Tuesday, March 12, 2013

The Lost (Celestial Blues #2) by Vicki Pettersson

The number one question in Griffin Shaw's life is who killed both him and his wife Evie fifty years ago.  Though he has found new love with rockabilly babe Kit, Evie continues to haunt his dreams.  It's been four months since he saved Kits life and returned to the mudflat (read: earth) but he is no closer to solving this extremely cold case.

Life keeps moving and the pures keep sending him souls to guide into the Everlast.  He may be part human now, but his duties as a centurion continue.  It is these duties that force him to do a take for Jeap Yang - a drug addict.  What he does not know is that this take will be different because not only will Kit involved, she will be introduced to a fallen.  This alone would be bad enough, but it will lead them on a trail to investigate a horrible new drug flooding the streets and confront both the Russian and Cuban mafia. Will Griffin and Kit manage to survive unscathed and can their fragile love survive all the forces which seemed aligned against them?

In The Taken, Pettersson included a strong message against violence aimed at women but The Lost, is absent such a message. Instead it seemed to fixate on fighting the subjugation of sexist patriarchal beliefs by showing women in charge of organized crime.   These women were strong but incredibly cold.  In Kit she did decide to show a softer kind of strength however but she was one person against two very domineering and angry women.  The difference between Kit and the two antagonists is that Kit is never really portrayed as having to battle sexism.  It seems to imply a sort of revenge fantasy rather than women being in control because they are powerful, organized and capable.

There was certainly more racial inclusion in The Taken but not only inclusion is good inclusion.  Once again,  Lil and Fleur made an appearance but their sole purpose was to educate Kit about Latino culture. 
"Shit, girl, he probably ain't Mexicano." Screwing up her beautifully painted mouth, Lil drew back to regard Kit with disdain. "You think us Latinas all look alike."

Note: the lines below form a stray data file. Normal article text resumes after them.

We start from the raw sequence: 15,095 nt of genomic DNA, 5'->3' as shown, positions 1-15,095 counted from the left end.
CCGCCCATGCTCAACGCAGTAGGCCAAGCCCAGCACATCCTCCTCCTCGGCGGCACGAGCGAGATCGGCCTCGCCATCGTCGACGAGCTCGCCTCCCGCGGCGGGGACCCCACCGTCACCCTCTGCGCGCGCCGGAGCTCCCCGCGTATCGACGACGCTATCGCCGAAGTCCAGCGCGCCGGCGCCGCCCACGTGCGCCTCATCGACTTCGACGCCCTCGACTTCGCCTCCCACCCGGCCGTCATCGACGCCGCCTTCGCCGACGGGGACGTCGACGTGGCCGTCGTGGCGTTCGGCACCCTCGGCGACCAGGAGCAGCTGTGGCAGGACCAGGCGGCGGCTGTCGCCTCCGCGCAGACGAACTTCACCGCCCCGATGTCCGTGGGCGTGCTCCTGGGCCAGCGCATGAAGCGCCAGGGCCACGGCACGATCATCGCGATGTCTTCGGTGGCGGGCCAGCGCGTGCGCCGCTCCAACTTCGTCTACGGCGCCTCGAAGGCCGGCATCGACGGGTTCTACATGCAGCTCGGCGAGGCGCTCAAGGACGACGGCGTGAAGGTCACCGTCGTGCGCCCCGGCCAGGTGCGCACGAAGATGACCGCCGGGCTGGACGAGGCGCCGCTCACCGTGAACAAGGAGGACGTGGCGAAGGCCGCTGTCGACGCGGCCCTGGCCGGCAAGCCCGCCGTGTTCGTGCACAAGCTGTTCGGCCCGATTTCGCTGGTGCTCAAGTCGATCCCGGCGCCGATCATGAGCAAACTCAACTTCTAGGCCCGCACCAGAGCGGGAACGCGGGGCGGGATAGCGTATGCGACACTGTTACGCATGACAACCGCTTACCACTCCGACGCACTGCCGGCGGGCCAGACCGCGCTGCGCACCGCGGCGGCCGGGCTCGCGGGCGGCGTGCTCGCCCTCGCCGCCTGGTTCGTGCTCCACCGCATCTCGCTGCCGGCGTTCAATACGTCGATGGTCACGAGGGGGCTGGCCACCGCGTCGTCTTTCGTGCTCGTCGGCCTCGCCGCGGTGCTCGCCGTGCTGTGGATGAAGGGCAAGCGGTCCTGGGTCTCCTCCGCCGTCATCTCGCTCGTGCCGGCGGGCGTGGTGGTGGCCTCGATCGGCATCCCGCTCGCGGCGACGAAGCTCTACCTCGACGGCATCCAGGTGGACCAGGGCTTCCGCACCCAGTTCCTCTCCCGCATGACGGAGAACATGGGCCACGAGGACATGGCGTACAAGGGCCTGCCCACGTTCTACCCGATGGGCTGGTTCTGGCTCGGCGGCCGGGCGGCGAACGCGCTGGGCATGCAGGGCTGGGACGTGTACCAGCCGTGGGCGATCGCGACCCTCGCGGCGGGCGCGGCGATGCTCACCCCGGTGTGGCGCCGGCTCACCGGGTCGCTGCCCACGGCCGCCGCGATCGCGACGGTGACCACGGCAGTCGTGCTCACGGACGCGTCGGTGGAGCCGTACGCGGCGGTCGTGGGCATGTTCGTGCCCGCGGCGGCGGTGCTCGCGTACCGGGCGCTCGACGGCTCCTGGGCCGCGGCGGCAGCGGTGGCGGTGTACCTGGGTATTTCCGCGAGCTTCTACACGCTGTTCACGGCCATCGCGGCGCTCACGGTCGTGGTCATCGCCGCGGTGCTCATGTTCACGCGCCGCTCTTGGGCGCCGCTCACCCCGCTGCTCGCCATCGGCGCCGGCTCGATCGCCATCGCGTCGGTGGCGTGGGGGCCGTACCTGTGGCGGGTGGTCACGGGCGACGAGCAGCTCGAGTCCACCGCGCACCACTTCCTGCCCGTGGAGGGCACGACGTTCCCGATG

"No I don't," Kit said defensively, but the two women gave her matching stares, arms folded across their chests, perfectly plucked eyebrows raised in identical doubt. "You two, for example, look better than anyone I've ever seen in my entire life." (pg 89)
This was a salient point for both Lil and Fleur to make.  Despite being a good friend to both women, Kit remains clueless about Latino culture.

"Ay," Lil said, back again, rolling her eyes. "Get a Cubana talking and you might never shut her up again.'

Kit drew back as Fleur scoffed in agreement. "How come you can both be prejudiced, but I get chewed out if I even say the word Chola?"

"Because we're Latinas," Lil said as if that explained everything." (pg 90)
Kit is absolutely clueless and the fact that she actively chooses a Rockabilly lifestyle, which glorifies the past without releasing that 1950's was not a positive area for historically marginalized people speaks volumes.  Supposedly, Lil and Fleur are her friends but she knows next to nothing about their culture.  

Part of the problem with The Taken is that people of colour exist either to educate White people (read: Kit) about their culture, or are actively associated with criminal activity and poverty.  Kit's entire mission is to save the people of little Cuba. In 2013 the White savior storyline is old, tired and should be universally acknowledged as racially problematic to say the least.  To have a White woman who knows so little about Latino culture take on the role of savior smacks of unacknowledged privilege. 

Pettersson once again decided to set a story in Las Vegas but there were no GLBT people.  She is clearly familiar with the city so I personally don't understand the continued erasure.  There isn't a city which doesn't have a GLBT population let alone Las Vegas.  It was however a relief that unlike The Taken, at least in The Lost, Pettersson avoided mentioning homophobia without inclusion.

Many of the side characters were dealing with some sort of PTSD.  The pain they were living with was very graphic but the problem is that it was reduced to them simply holding onto the past and needing to let go.  This of course mirrored the issue with Griffin.  Dealing with trauma by suggesting that one should simply put it behind them is not only simplistic but disrespectful of what trauma can do to a person. 

I know that I have mentioned a lot of issues with this book in terms of marginalized characters but that aside, The Lost is truly a good book.  The ending was again predictable and I think it is because it was rushed.  Despite not being a fan of Kit, it was easy to identify with her jealousy of a woman she felt that she could not compete with.  As for Griffin, his pain becomes more real as the mystery surrounding his death and new life is explored.  The reader cannot help but root for him and hope that he finds the answers he so desperately needs.  While Griffin is rough around the edges, he so clearly feels things deeply and it is impossible not to hurt for him.  Of all of the characters in The Taken, he is the most real, though ironically, he is a man outside of time. For Griffin alone, this series is worth following. 

Editors Note: A copy of this book was provided by Edelweiss